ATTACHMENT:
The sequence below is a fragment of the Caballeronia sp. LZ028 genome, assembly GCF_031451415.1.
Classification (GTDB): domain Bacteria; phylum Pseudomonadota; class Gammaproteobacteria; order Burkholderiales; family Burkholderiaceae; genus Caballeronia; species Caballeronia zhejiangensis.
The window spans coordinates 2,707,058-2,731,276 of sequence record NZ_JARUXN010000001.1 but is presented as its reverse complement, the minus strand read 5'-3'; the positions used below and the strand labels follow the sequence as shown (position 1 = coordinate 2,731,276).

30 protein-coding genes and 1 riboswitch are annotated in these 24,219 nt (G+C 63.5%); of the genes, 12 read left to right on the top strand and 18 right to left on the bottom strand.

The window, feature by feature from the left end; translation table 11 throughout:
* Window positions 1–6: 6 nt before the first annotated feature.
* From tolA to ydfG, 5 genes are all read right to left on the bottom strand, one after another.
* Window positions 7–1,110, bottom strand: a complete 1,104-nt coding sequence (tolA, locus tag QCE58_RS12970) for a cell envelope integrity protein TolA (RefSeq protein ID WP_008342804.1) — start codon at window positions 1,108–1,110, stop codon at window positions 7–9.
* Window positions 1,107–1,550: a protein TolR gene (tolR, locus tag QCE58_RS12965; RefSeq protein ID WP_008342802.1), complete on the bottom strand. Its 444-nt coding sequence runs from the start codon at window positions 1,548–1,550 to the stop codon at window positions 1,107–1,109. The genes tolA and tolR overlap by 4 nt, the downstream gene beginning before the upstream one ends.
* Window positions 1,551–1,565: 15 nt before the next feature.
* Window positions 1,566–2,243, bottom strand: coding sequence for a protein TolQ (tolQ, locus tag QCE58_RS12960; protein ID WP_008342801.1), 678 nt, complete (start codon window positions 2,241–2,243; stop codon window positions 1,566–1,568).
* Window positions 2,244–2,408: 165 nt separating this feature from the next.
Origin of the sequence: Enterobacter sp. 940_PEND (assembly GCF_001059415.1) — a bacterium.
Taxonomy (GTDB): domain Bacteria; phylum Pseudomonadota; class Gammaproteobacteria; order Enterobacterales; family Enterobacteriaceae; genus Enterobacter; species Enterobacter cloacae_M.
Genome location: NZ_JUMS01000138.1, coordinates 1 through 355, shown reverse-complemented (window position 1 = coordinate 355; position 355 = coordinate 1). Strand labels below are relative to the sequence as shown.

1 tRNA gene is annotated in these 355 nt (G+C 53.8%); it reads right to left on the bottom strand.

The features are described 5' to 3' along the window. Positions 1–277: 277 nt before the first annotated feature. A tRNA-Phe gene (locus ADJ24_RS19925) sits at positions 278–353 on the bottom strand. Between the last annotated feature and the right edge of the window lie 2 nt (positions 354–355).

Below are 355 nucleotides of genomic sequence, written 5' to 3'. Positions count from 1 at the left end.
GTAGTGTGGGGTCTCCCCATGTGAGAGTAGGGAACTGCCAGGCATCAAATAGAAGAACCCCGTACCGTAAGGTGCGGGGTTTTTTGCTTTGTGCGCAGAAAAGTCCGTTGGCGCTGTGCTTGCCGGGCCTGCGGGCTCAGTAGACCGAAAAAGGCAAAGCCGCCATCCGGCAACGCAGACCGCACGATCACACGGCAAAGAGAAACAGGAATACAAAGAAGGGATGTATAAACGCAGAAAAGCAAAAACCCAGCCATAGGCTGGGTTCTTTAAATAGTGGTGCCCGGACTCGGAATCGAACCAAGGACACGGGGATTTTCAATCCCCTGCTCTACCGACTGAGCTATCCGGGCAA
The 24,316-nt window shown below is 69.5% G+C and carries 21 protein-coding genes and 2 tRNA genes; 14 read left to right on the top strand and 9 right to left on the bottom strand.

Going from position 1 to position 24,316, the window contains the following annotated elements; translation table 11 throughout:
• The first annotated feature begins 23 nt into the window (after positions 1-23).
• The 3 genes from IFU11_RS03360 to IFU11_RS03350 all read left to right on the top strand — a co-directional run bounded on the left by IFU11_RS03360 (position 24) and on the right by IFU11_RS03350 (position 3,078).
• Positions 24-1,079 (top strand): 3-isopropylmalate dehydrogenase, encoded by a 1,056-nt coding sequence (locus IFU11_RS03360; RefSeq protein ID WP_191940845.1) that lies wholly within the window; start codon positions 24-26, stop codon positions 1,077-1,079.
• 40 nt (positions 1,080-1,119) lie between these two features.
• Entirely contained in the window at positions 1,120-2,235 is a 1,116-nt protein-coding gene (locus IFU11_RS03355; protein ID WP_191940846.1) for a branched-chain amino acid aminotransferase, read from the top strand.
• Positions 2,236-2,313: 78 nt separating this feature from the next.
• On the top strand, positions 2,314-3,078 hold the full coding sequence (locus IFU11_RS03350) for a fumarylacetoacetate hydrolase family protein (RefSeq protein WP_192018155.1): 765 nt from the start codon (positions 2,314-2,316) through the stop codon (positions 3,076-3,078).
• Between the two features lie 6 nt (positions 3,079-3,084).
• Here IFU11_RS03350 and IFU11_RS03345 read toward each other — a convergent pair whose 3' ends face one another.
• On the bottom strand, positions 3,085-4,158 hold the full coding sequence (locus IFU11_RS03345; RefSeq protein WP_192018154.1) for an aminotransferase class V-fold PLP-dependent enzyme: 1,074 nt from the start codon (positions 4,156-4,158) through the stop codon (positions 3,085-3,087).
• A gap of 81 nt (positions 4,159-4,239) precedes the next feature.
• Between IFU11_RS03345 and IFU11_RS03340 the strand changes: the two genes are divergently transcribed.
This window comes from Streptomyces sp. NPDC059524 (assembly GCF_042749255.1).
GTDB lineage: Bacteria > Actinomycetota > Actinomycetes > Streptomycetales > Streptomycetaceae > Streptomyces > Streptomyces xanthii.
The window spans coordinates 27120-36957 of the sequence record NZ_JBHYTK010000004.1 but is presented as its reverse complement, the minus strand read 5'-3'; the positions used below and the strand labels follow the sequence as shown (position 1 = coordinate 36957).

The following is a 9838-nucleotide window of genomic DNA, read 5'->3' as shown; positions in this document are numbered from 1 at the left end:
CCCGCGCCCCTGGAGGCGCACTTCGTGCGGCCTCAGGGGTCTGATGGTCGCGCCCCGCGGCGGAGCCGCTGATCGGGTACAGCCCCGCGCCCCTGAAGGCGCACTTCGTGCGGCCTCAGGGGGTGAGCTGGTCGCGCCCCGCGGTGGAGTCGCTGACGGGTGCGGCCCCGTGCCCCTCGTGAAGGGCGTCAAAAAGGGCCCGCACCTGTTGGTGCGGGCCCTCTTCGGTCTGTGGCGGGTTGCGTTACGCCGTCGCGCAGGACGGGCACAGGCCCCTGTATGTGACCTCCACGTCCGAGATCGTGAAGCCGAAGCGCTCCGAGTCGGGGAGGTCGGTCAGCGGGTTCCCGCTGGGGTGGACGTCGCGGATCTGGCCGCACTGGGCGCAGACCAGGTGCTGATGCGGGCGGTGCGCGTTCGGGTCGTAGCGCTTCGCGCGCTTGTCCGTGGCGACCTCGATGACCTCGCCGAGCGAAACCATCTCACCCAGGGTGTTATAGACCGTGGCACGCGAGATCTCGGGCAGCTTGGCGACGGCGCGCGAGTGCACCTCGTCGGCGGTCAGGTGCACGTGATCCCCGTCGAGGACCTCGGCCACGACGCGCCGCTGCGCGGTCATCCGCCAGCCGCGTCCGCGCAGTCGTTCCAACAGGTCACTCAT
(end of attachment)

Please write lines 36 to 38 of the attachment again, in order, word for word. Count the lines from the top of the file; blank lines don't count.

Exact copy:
The window spans coordinates 27120-36957 of the sequence record NZ_JBHYTK010000004.1 but is presented as its reverse complement, the minus strand read 5'-3'; the positions used below and the strand labels follow the sequence as shown (position 1 = coordinate 36957).

The following is a 9838-nucleotide window of genomic DNA, read 5'->3' as shown; positions in this document are numbered from 1 at the left end:
CCCGCGCCCCTGGAGGCGCACTTCGTGCGGCCTCAGGGGTCTGATGGTCGCGCCCCGCGGCGGAGCCGCTGATCGGGTACAGCCCCGCGCCCCTGAAGGCGCACTTCGTGCGGCCTCAGGGGGTGAGCTGGTCGCGCCCCGCGGTGGAGTCGCTGACGGGTGCGGCCCCGTGCCCCTCGTGAAGGGCGTCAAAAAGGGCCCGCACCTGTTGGTGCGGGCCCTCTTCGGTCTGTGGCGGGTTGCGTTACGCCGTCGCGCAGGACGGGCACAGGCCCCTGTATGTGACCTCCACGTCCGAGATCGTGAAGCCGAAGCGCTCCGAGTCGGGGAGGTCGGTCAGCGGGTTCCCGCTGGGGTGGACGTCGCGGATCTGGCCGCACTGGGCGCAGACCAGGTGCTGATGCGGGCGGTGCGCGTTCGGGTCGTAGCGCTTCGCGCGCTTGTCCGTGGCGACCTCGATGACCTCGCCGAGCGAAACCATCTCACCCAGGGTGTTATAGACCGTGGCACGCGAGATCTCGGGCAGCTTGGCGACGGCGCGCGAGTGCACCTCGTCGGCGGTCAGGTGCACGTGATCCCCGTCGAGGACCTCGGCCACGACGCGCCGCTGCGCGGTCATCCGCCAGCCGCGTCCGCGCAGTCGTTCCAACAGGTCACTCAT